Whenever there is a large-scale movement or protest in the United States, Black people’s issues have a tendency to be included at some point as a means to win Black supporters. However it seems that by the time the movement draws to a close, and the “majority’s” objective has been met, the issues that most affect Black people have been cast aside. Given that context, why should Black people feel compelled to get involved in the current Occupy Movement? When history tells Black people that their issues will be the first to be scratched from the list of demands, what incentive do they have to Occupy anywhere?
Take a look at The Civil War, for instance. The history books say the war was about whether or not to continue perpetuating the institution of slavery. Black soldiers, Union and Confederate alike were promised freedom, better living conditions and even land. However, after the start of the war, President Abraham Lincoln, historically known as “The Great Emancipator,” is quoted as saying, “If there be those who would not save the Union, unless they could at the same time save slavery, I do not agree with them. My paramount object in this struggle is to save the Union, and is not either to save or destroy slavery. If I could save the Union without freeing any slave, I would do it…” It is true that President Lincoln did go on to draft and sign the Emancipation Proclamation, but Black people’s rights were only taken off the back burner when it became politically convenient to do so.
The promises made during the Civil War, that Black people would be full and equal citizens, would take another hundred years to be federally enforced through the Civil Rights Act. This was a movement born out of the Black community itself, and certainly not a direct outcome of the Civil War. Similar experiences to that of what transpired during the Civil War were had by Black people during The Women’s Rights Movement of the 1920s and Anti-War movements in the 1960s.
While there has been an increase in black participation in the Occupy movement over the last couple of weeks, there still is a lot of speculation as to why there has not been a significant Black presence in the “Occupy” movement. Perhaps the Black community is looking to their history. Perhaps this is really an issue of trust. It is possible that the Black community is not eager to support a movement that they feel might, in the final analysis, cast their cares aside?
The only method to ensure our voices are heard and demands are met is to remember our history and get involved. Black people and people of color MUST OCCUPY and not let this movement pass us by.
There is no one “at the top of the Occupy thing”. We are a leaderless movement. I get my information directly from my own senses while participating in Occupy, not from the corporate-state media or, with all due respect, voices in my head.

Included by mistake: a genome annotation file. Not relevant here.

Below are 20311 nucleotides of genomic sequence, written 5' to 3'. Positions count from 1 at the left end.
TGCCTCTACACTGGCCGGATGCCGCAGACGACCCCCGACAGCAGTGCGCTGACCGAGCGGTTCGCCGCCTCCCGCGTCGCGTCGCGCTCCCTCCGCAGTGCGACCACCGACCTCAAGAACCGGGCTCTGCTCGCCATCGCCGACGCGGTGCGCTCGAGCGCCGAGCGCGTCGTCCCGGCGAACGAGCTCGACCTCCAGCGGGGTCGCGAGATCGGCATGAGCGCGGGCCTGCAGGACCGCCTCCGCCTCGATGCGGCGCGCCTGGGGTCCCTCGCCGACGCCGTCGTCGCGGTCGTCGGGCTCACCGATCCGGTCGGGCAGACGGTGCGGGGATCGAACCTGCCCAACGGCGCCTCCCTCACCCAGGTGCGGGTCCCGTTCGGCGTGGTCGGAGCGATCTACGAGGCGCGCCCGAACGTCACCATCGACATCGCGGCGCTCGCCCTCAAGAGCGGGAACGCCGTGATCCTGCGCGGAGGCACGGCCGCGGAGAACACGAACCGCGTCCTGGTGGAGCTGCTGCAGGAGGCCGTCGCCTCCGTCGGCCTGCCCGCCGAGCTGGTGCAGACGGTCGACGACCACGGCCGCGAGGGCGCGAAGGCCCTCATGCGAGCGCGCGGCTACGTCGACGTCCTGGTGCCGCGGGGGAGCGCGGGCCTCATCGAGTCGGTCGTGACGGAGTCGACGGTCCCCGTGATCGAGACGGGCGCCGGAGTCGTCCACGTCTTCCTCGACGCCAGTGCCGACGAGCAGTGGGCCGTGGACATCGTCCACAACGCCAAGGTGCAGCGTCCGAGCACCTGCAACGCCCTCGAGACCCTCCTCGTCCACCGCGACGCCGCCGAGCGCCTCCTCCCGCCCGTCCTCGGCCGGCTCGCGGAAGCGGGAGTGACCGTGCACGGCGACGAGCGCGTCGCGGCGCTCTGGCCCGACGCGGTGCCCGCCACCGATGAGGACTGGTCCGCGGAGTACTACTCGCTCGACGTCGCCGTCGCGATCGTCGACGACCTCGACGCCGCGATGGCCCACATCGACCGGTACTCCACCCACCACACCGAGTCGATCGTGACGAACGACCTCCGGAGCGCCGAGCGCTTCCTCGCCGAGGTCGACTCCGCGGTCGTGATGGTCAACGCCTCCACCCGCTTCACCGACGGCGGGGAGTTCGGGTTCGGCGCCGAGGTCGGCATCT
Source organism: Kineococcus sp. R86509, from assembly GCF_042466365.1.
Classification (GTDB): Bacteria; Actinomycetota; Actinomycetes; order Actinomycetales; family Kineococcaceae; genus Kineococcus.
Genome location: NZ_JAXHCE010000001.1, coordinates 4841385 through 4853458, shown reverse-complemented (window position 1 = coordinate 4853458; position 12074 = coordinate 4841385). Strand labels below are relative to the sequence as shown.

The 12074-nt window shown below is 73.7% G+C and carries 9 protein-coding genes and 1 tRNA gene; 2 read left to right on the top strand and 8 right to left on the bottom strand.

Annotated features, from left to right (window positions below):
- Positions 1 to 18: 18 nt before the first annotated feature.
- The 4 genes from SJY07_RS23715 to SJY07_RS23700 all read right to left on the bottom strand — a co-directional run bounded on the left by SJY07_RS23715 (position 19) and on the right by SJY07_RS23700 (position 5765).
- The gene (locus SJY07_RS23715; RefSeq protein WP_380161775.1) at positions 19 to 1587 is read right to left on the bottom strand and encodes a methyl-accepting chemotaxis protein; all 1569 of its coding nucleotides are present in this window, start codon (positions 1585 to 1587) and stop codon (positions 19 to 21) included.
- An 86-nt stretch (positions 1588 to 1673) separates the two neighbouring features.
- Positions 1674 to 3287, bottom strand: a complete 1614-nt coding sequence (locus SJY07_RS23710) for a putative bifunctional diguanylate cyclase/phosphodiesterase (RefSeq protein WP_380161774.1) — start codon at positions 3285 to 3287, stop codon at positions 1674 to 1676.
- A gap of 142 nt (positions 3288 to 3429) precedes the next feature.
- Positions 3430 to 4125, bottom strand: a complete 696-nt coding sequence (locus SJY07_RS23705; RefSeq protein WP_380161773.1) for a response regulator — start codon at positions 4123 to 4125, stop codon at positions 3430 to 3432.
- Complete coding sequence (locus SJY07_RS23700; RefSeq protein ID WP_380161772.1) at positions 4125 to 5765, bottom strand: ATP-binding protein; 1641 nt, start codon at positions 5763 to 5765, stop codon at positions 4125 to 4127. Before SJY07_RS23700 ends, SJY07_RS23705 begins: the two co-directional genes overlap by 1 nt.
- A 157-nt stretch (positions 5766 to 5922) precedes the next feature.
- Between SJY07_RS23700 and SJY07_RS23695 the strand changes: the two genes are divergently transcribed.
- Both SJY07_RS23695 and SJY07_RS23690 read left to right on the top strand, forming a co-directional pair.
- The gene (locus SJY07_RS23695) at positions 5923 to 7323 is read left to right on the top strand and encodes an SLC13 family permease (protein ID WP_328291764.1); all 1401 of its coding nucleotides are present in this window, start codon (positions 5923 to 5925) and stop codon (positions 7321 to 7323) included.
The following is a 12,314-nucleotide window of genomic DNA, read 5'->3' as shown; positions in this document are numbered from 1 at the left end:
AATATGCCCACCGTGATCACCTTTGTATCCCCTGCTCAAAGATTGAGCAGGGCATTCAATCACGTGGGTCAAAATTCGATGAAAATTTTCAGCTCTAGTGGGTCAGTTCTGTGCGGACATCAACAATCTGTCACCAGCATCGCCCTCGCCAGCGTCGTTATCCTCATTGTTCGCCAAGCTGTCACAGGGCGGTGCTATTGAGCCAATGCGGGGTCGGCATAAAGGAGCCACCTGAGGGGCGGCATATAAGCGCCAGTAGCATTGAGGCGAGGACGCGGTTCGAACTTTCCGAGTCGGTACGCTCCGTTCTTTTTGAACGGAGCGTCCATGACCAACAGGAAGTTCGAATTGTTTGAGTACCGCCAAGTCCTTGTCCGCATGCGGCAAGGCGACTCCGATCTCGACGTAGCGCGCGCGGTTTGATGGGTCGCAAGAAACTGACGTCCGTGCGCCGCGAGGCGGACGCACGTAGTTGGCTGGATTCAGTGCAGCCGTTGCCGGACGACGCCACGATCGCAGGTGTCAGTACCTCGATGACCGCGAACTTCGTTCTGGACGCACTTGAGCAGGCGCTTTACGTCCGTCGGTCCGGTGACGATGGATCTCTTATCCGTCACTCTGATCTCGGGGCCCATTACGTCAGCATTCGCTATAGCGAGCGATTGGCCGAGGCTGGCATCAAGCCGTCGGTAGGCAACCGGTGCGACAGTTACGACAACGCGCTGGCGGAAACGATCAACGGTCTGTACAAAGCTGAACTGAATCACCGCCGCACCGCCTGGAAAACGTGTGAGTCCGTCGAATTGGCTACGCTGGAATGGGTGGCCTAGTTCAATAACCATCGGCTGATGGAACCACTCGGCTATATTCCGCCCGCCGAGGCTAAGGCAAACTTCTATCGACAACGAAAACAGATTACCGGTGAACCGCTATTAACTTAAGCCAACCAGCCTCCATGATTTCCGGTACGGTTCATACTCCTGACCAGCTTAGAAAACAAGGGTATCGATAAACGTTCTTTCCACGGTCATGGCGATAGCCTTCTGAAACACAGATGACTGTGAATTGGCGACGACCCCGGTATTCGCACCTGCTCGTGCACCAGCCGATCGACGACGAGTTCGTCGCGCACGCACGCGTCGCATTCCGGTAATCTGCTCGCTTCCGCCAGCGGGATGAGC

Anyone who doesn’t think we should be front and center in the Occupy movement—or that many of us ALREADY have been since the beginning is:
One—Not paying attention.
Two—Getting their information from the corporate-state media.
Occupy The Hood | Twitter
Occupy The Hood stands in Solidarity with the Occupy Wall Street movement… It is imperative that the voice of POC is heard at this moment! We must not be forgotten as the world progresses to the next economical stage. We can all agree that the voices in our communities are especially needed in this humanitarian struggle. We are our future and we posses the energy needed to push the occupy movement to the next phase. We are The Least Represented We are Among The Ignored We are Among The Unemployed We are Considered The Under Educated We are Considered The Minority We are The Consumers But most importantly WE ARE THE HOOD!! The neighborHOODs is where the hearts of the people are. Our homes, our parks, our selves. It is in our best interest to have all abled voices heard to bring forth a peaceful solution in this world we have been given. There are millions of people that are effected by the Wall Street crisis. The questionable, unethical activities downtown Manhattan… and in Corporate America directly effects our economic struggles and the future of all business and personal endeavors. Mission ::: Our mission is to encourage individuals & community based organizations to be involved. We need to be present at General Assembly’s, sit-ins, marches and rallies, when and where needed. We must also initiate our own protests and boycotts. We will be seen and heard on our own, along-with and in unison with all the occupy-the-world movements until we bring forth a viable solution…. no matter how long it takes. Numbers speak volumes but the most important number to note at this time is the number one.. Our voices are going to blend as one. Malik Rashaan, Founder of The Official Occupy The Hood Ife Johari Uhuru, Co-Founder of The Official Occupy The Hood We Reserve all rights to the official name “Occupy The Hood”… We are NOT affiliated with anyone who is misrepresenting “Occupy The Hood” or looking to profit from the use of the name